• Currently on the transaction list table, registration list table, and event list table there is a new action for each row for viewing all messages related to the record the action was triggered from:

reg list table

The above is an example from the transaction list table. When you click the “megaphone icon”, it will take you to the Message Activity Table but only showing the messages related to the transaction row you clicked the link in. If you are clicking from a registration list table, then the resulting messages shown in the messages activity list table will be related to the registration you clicked, if from the event list table then the messages activity list table will show all messages sent related to the event row you clicked from.

For resending already sent messages without regenerating the message, that will always be done from a Message Activity list table. Currently the only place that table is found is on the Messages Admin Page route, but in other tickets I’ll be adding a list table to the contact details, registration details, and transaction details pages. That way event admins can resend already generated message(s) for those contexts at will.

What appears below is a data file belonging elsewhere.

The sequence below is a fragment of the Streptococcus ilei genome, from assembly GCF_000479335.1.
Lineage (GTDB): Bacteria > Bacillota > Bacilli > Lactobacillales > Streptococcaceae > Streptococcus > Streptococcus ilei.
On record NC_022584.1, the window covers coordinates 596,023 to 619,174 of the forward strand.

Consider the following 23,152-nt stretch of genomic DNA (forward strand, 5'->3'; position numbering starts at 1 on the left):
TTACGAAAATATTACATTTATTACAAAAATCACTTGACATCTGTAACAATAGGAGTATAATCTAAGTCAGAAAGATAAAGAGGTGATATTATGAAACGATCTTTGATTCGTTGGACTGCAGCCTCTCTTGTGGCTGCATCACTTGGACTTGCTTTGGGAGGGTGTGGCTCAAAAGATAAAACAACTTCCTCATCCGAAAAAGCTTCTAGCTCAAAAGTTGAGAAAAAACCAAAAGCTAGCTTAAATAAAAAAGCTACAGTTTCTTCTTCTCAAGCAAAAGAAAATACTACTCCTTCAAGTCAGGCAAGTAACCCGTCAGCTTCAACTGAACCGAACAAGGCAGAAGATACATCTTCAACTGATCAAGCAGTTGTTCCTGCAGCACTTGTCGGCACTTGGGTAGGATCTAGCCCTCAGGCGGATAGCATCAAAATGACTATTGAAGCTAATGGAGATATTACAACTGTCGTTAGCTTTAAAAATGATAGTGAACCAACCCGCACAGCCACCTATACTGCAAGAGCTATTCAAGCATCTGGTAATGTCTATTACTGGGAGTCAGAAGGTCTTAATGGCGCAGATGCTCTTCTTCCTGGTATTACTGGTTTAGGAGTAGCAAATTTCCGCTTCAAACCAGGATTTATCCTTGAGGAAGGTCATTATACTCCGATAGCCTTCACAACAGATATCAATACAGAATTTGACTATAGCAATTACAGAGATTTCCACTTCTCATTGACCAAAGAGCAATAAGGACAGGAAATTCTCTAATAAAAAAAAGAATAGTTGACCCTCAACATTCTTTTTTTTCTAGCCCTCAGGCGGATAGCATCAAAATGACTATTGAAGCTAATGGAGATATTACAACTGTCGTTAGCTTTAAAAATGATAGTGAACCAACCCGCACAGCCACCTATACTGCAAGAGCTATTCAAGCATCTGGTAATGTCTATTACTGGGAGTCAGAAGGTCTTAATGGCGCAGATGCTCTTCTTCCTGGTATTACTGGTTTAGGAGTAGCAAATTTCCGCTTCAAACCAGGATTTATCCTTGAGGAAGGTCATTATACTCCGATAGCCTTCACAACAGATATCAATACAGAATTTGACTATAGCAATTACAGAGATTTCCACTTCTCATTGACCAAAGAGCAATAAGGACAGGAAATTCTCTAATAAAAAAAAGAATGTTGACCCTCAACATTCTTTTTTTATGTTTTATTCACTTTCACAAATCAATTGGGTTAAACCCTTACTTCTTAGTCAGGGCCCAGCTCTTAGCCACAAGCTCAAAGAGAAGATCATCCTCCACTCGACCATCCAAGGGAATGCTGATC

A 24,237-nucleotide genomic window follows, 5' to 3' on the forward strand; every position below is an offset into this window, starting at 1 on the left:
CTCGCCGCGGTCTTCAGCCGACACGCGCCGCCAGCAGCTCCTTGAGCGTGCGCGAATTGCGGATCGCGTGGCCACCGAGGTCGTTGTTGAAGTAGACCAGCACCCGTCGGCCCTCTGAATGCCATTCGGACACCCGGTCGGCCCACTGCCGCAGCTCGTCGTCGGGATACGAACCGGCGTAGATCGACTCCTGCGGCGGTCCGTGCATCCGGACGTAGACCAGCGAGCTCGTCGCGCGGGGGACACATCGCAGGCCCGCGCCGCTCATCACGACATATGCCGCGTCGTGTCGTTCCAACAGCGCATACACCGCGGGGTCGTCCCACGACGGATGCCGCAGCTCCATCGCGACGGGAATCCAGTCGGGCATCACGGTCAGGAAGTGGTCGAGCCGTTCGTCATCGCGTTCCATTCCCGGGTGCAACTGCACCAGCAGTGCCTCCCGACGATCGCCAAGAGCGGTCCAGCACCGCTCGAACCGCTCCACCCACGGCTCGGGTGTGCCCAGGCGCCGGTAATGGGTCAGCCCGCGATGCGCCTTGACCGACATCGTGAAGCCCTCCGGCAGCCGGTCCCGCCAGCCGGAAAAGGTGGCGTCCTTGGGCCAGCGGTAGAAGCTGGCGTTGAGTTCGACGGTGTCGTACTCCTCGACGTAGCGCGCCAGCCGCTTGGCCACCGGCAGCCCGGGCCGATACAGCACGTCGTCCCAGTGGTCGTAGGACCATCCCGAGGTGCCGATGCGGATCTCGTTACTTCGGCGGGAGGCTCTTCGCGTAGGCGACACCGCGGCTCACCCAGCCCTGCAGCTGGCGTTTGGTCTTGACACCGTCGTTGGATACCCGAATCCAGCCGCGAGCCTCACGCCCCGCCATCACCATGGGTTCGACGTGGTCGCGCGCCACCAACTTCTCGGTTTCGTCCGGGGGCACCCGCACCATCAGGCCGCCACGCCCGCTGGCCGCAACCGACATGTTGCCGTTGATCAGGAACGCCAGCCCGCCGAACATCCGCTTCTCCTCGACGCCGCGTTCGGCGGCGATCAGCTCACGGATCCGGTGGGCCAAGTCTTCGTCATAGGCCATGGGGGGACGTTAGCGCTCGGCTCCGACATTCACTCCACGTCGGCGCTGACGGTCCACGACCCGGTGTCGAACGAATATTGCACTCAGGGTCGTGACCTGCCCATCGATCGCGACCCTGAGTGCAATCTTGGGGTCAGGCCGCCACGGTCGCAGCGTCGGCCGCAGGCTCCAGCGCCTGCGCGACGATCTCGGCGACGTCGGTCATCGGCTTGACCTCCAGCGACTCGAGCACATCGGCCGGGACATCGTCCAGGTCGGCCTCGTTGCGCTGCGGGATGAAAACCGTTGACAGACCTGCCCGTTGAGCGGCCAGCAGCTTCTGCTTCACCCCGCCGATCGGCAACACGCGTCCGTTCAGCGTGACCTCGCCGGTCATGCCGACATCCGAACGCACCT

REST API additions and changes in 4.8.36

In Event Espresso 4.8.36 we’re releasing a new EE namespace for the EE4 REST API, with a few new changes:

  • totals in headers, so that you can easily get a count of items in a set. Eg if you want to count how many events are upcoming, before you would need to query for all events and count them yourself. Now the header “X-WP-Total” is included in the response and contains the count of all items in the collection, ignoring any limit set on the query. See the related documentation on response headers